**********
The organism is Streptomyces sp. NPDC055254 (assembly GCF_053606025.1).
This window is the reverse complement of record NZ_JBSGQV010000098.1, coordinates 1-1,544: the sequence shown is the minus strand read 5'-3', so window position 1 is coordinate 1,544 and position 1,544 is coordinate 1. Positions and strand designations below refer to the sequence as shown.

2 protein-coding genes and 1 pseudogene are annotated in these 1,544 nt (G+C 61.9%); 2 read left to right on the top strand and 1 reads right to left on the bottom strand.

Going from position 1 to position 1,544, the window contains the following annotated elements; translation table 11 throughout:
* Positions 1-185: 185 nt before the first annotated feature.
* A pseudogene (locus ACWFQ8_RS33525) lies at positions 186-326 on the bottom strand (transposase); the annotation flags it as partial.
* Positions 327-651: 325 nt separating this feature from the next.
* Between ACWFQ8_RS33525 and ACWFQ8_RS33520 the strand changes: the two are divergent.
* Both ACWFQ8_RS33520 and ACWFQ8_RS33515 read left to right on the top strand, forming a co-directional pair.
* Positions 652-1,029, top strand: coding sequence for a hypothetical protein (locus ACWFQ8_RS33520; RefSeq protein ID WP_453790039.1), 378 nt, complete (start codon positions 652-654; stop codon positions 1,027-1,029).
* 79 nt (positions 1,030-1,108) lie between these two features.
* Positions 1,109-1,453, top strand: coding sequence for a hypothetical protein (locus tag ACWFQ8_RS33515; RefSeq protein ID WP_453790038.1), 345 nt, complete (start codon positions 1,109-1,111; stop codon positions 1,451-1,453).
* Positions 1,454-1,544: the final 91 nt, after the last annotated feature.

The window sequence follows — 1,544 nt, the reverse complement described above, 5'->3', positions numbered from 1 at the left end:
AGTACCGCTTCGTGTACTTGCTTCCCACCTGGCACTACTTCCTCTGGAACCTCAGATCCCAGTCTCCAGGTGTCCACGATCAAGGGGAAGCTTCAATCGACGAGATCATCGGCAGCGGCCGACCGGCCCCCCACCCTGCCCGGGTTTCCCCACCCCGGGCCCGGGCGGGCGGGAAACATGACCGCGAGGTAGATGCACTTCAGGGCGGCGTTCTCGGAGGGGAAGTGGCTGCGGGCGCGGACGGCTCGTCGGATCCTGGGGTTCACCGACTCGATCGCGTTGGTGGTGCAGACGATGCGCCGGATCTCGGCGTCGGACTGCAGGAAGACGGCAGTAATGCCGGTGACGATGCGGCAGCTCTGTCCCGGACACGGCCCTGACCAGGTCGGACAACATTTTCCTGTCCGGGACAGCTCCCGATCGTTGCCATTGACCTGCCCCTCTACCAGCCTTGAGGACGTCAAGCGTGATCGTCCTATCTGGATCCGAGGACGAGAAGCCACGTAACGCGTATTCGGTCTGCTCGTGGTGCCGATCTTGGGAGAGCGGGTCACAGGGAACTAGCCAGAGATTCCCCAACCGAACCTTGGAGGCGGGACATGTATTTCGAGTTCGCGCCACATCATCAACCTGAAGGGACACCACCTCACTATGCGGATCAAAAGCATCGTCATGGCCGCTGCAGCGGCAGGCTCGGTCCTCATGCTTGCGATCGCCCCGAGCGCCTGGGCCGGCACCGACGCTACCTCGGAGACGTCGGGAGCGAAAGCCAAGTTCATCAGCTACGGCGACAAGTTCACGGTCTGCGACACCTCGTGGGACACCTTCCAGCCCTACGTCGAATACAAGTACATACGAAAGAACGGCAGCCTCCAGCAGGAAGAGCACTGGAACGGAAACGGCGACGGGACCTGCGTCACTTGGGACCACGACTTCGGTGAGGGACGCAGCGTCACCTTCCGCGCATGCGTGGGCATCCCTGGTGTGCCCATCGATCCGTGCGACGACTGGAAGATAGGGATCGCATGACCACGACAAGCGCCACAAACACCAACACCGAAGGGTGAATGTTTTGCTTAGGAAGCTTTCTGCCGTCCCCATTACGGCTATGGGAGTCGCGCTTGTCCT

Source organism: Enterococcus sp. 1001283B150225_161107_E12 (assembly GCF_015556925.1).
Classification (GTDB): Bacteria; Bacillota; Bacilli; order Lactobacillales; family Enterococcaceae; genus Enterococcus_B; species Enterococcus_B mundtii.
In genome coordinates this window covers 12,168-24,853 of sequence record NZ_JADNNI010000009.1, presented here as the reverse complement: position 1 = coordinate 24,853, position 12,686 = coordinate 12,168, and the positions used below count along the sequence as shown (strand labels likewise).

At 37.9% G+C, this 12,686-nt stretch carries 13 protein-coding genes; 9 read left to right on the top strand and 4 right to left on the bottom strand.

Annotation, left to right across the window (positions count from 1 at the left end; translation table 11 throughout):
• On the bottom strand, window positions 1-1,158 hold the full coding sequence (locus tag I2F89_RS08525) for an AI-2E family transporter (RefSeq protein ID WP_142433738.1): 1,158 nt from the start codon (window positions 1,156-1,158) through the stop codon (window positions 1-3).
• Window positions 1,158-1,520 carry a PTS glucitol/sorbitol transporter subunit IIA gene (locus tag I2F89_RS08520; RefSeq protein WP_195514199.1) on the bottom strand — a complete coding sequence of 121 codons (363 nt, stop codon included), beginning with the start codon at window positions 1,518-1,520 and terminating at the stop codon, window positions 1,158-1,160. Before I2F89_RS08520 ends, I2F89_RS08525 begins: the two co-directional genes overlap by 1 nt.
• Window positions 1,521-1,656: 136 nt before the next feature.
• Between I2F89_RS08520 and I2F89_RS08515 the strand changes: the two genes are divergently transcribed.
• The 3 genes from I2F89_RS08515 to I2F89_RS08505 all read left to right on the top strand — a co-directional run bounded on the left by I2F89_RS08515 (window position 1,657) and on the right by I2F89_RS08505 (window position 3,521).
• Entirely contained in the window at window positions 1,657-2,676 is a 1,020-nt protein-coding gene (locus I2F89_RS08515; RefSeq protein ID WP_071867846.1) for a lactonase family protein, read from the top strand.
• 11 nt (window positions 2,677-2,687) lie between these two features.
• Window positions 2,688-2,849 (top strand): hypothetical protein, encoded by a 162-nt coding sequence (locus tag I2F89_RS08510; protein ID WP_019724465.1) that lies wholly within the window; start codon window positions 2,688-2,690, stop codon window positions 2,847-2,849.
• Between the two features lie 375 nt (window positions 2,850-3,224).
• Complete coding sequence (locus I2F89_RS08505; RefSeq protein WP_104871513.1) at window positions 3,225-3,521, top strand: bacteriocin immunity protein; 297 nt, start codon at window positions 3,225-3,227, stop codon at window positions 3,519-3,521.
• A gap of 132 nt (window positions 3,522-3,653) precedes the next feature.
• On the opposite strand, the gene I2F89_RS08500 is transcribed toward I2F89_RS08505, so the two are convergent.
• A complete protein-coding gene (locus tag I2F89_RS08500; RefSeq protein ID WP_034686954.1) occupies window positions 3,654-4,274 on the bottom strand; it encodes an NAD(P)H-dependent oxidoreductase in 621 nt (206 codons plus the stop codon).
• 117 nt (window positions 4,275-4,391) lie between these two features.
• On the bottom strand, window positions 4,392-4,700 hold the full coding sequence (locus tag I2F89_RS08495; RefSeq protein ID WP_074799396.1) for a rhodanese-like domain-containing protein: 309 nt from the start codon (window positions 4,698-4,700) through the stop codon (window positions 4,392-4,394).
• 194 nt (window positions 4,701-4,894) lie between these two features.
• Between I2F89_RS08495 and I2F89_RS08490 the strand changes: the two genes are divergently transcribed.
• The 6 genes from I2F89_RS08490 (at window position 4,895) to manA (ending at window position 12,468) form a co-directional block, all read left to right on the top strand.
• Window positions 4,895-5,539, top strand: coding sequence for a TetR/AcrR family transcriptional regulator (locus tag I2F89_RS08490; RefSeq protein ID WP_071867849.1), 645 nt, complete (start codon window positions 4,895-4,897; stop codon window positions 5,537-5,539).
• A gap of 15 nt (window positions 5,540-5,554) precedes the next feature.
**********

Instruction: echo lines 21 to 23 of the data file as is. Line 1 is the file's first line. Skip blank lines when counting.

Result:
• On the bottom strand, window positions 1-1,158 hold the full coding sequence (locus tag I2F89_RS08525) for an AI-2E family transporter (RefSeq protein ID WP_142433738.1): 1,158 nt from the start codon (window positions 1,156-1,158) through the stop codon (window positions 1-3).
• Window positions 1,158-1,520 carry a PTS glucitol/sorbitol transporter subunit IIA gene (locus tag I2F89_RS08520; RefSeq protein WP_195514199.1) on the bottom strand — a complete coding sequence of 121 codons (363 nt, stop codon included), beginning with the start codon at window positions 1,518-1,520 and terminating at the stop codon, window positions 1,158-1,160. Before I2F89_RS08520 ends, I2F89_RS08525 begins: the two co-directional genes overlap by 1 nt.
• Window positions 1,521-1,656: 136 nt before the next feature.